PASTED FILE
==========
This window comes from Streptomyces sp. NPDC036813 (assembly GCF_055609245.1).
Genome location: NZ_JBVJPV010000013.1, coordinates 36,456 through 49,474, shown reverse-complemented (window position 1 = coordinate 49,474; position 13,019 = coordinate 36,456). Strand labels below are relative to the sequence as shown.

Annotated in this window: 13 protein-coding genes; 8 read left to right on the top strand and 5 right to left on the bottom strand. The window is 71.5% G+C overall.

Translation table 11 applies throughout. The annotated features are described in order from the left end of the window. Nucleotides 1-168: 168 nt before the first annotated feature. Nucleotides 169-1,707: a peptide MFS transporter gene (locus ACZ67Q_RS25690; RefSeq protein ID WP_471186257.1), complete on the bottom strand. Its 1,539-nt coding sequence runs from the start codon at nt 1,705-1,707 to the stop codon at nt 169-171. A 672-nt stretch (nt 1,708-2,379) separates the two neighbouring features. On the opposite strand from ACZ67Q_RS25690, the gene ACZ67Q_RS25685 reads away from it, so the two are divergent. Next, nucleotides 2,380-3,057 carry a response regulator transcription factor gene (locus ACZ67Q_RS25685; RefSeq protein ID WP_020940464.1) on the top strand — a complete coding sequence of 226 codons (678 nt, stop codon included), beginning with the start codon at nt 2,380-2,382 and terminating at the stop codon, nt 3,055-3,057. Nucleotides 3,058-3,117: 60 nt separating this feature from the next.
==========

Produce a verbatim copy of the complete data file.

This window comes from Streptomyces sp. NPDC036813 (assembly GCF_055609245.1).
Genome location: NZ_JBVJPV010000013.1, coordinates 36,456 through 49,474, shown reverse-complemented (window position 1 = coordinate 49,474; position 13,019 = coordinate 36,456). Strand labels below are relative to the sequence as shown.

Annotated in this window: 13 protein-coding genes; 8 read left to right on the top strand and 5 right to left on the bottom strand. The window is 71.5% G+C overall.

Translation table 11 applies throughout. The annotated features are described in order from the left end of the window. Nucleotides 1-168: 168 nt before the first annotated feature. Nucleotides 169-1,707: a peptide MFS transporter gene (locus ACZ67Q_RS25690; RefSeq protein ID WP_471186257.1), complete on the bottom strand. Its 1,539-nt coding sequence runs from the start codon at nt 1,705-1,707 to the stop codon at nt 169-171. A 672-nt stretch (nt 1,708-2,379) separates the two neighbouring features. On the opposite strand from ACZ67Q_RS25690, the gene ACZ67Q_RS25685 reads away from it, so the two are divergent. Next, nucleotides 2,380-3,057 carry a response regulator transcription factor gene (locus ACZ67Q_RS25685; RefSeq protein ID WP_020940464.1) on the top strand — a complete coding sequence of 226 codons (678 nt, stop codon included), beginning with the start codon at nt 2,380-2,382 and terminating at the stop codon, nt 3,055-3,057. Nucleotides 3,058-3,117: 60 nt separating this feature from the next.